To Webster University freshman Shelby Morgan, art is a universal language that can reach all, regardless of any language boundaries.
“We don’t all speak the same language but we can all get a feeling from an image we see,” said Morgan. “Art lets us communicate in a way that words can’t.”
Morgan grew up around art, and it was always a large part of her life. She said she never thought she would get the opportunity to curate a museum exhibit – especially with one of her closest friends, Webster University freshman Skylar Thone.
“It’s nice to collaborate on, especially an exhibition like that, in my eyes,” Thone said.
The Contemporary Art Museum in St. Louis (CAM) allowed them to participate in the Teen Museum Studies program over the summer. This program allows high school students to work together and curate an exhibit that would be on the second floor of the museum.
This program lasted six weeks from mid June to mid July. Students met twice a week for four hours during this time. Curating the museum for these students entailed picking an artist, community outreach, teamwork, and idea sharing.
The process to choose an artist was a democratic one. They voted on their favorite artists as a group then voted again once the selection was reduced through process of elimination.
“It was really cool because we created this final project that has all of our ideas in it,” Thone said.
The exhibit they created featured the artist Lizzie Martinez. Martinez is a St. Louis native whose art generally focuses on one subject. For the exhibit her art centered around a femme fatale version of Little Red Riding Hood where the grandmother and Little Red end up killing the wolf.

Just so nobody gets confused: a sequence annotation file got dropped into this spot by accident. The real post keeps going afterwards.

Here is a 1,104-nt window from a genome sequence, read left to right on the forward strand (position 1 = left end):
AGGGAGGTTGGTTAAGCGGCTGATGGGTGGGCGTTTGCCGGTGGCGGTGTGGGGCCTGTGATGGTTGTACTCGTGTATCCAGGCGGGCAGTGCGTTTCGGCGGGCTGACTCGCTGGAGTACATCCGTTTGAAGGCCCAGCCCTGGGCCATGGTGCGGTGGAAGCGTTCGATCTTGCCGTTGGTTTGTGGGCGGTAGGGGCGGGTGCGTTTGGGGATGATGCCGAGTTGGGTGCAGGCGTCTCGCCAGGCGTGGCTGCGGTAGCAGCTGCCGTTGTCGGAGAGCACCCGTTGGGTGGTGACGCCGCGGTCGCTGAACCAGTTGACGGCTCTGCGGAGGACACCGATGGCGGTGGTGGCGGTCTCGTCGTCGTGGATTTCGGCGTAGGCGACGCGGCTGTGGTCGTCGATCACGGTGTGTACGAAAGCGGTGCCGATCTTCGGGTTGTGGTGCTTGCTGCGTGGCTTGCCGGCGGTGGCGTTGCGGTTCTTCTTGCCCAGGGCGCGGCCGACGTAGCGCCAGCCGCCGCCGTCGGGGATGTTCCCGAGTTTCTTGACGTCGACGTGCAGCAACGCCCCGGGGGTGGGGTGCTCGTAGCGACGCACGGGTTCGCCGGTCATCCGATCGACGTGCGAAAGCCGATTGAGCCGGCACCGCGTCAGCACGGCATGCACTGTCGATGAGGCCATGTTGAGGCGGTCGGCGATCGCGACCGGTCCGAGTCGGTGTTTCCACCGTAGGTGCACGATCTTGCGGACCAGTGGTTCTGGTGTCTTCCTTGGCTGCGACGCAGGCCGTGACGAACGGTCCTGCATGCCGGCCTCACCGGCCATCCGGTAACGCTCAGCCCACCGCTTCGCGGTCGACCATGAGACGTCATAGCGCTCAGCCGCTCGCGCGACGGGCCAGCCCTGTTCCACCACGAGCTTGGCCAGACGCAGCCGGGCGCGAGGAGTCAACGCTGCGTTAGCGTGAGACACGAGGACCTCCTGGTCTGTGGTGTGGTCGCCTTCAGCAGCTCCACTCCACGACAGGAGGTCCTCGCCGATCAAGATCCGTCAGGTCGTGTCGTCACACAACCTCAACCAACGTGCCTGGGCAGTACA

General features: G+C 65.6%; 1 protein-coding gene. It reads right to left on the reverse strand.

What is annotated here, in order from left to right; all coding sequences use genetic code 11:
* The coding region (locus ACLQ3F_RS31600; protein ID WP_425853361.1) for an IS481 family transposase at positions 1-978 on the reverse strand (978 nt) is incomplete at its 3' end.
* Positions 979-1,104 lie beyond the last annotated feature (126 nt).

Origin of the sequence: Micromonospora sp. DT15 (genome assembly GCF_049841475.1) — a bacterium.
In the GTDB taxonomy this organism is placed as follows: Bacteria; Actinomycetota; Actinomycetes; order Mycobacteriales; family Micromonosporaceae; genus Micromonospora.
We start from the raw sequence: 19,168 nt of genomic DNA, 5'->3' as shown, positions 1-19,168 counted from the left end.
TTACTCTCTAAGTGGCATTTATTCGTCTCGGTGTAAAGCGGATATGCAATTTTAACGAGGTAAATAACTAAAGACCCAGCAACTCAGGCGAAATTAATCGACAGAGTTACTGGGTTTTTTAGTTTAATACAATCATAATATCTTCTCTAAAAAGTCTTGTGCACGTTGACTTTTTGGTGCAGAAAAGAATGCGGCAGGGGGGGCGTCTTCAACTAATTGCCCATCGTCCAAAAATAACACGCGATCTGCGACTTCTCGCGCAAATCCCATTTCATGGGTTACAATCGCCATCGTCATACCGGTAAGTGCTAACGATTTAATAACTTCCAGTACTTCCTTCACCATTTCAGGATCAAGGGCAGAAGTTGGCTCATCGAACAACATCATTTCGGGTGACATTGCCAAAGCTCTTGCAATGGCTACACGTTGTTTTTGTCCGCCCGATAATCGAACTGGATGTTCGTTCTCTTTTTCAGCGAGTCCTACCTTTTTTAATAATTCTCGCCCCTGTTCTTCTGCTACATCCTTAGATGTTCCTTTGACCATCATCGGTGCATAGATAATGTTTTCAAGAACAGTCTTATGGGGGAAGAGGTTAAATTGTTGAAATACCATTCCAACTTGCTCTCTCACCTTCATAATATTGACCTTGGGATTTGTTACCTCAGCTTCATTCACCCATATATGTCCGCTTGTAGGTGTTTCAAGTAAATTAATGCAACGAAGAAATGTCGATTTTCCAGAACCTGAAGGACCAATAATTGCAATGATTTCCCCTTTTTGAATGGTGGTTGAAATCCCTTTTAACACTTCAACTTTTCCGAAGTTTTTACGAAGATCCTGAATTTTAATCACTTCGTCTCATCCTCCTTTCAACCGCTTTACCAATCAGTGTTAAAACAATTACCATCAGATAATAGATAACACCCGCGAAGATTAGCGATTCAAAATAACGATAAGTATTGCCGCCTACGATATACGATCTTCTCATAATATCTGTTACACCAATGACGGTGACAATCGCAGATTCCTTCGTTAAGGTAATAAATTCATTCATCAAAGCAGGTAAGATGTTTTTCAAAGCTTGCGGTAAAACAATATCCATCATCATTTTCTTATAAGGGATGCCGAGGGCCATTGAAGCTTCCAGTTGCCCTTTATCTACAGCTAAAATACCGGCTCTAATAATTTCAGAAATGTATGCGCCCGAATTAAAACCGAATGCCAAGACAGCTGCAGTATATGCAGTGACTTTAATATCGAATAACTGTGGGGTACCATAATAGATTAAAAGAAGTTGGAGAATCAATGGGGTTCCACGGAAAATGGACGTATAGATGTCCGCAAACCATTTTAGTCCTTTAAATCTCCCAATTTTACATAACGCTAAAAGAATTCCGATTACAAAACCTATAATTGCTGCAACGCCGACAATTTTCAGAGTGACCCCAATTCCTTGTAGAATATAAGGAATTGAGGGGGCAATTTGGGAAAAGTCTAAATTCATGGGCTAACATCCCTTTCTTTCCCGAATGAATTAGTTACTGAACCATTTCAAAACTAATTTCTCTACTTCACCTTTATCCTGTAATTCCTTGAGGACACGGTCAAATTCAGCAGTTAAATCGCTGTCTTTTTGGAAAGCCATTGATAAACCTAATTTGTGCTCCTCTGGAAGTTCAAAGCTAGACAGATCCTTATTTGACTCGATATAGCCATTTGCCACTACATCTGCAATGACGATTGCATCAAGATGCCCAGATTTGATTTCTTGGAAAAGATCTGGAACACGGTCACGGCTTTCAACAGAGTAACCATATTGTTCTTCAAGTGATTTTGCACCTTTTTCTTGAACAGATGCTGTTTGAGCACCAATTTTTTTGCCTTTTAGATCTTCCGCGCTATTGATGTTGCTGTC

After they had chosen Martinez as the exhibition artist they made a visit to their studio to see where her art is created.
“Her studio was in her apartment so it wasn’t necessarily like a house visit, her studio happened to be there. We met her and then she would come to the museum to work with us,” said Morgan.
CAM focuses on bringing in artists based in St. Louis. They do this to create a sense of community in the St. Louis area.
Before the beginning of every session, they would all sit down and have lunch together. This time allowed participants to get to know each other as more than just coworkers.
“Working together as a team and compromising and learning to listen to others was something I feel like me and everybody else got better at,” Morgan said.
Conversation is not the only thing that happens when art is the the topic. It is also a way to learn from other individuals, whether that is through looking at art someone created or talking about a piece of art with a new friend.
“[Morgan’s] art style when she’s drawing is more impressionism type stuff. It’s more loose while mine is really uniform so it’s kind of opened my eyes towards that sense a little bit,” said Thone.
Morgan and Thone have know each other since their freshman year of high school, but did not become close until they related through art. The conversation of art is what made them grow from acquaintances to close friends and now roommates.
“We were able to relate about art so that’s what we would talk about in class was art,” said Morgan. “We were always acquaintances, but it is what made us move past acquaintances and become really close friends.”
Morgan believes art can be interpreted in many different ways, but that some boundaries do exist.
“The loose boundaries are where the conversation happens is in those fluid boundaries that art has,” Morgan said.